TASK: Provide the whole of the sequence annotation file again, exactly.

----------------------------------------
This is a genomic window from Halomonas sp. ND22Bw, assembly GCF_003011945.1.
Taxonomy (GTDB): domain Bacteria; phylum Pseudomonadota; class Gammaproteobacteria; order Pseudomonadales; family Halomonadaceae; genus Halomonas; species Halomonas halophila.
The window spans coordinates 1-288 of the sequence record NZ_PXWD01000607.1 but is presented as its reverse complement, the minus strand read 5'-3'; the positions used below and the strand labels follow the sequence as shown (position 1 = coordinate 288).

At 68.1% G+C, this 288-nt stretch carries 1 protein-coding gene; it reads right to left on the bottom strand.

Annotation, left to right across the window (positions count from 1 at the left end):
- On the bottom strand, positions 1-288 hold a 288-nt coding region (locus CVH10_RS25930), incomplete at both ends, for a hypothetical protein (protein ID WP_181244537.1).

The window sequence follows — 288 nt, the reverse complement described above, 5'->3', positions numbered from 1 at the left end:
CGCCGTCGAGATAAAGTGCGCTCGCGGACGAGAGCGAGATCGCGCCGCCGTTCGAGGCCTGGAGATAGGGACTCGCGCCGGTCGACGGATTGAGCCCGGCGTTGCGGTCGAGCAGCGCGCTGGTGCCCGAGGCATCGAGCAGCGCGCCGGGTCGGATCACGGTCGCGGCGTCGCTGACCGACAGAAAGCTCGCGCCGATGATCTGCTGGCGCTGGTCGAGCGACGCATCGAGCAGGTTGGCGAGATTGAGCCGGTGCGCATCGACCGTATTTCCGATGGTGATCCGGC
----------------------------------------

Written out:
This is a genomic window from Halomonas sp. ND22Bw, assembly GCF_003011945.1.
Taxonomy (GTDB): domain Bacteria; phylum Pseudomonadota; class Gammaproteobacteria; order Pseudomonadales; family Halomonadaceae; genus Halomonas; species Halomonas halophila.
The window spans coordinates 1-288 of the sequence record NZ_PXWD01000607.1 but is presented as its reverse complement, the minus strand read 5'-3'; the positions used below and the strand labels follow the sequence as shown (position 1 = coordinate 288).

At 68.1% G+C, this 288-nt stretch carries 1 protein-coding gene; it reads right to left on the bottom strand.

Annotation, left to right across the window (positions count from 1 at the left end):
- On the bottom strand, positions 1-288 hold a 288-nt coding region (locus CVH10_RS25930), incomplete at both ends, for a hypothetical protein (protein ID WP_181244537.1).

The window sequence follows — 288 nt, the reverse complement described above, 5'->3', positions numbered from 1 at the left end:
CGCCGTCGAGATAAAGTGCGCTCGCGGACGAGAGCGAGATCGCGCCGCCGTTCGAGGCCTGGAGATAGGGACTCGCGCCGGTCGACGGATTGAGCCCGGCGTTGCGGTCGAGCAGCGCGCTGGTGCCCGAGGCATCGAGCAGCGCGCCGGGTCGGATCACGGTCGCGGCGTCGCTGACCGACAGAAAGCTCGCGCCGATGATCTGCTGGCGCTGGTCGAGCGACGCATCGAGCAGGTTGGCGAGATTGAGCCGGTGCGCATCGACCGTATTTCCGATGGTGATCCGGC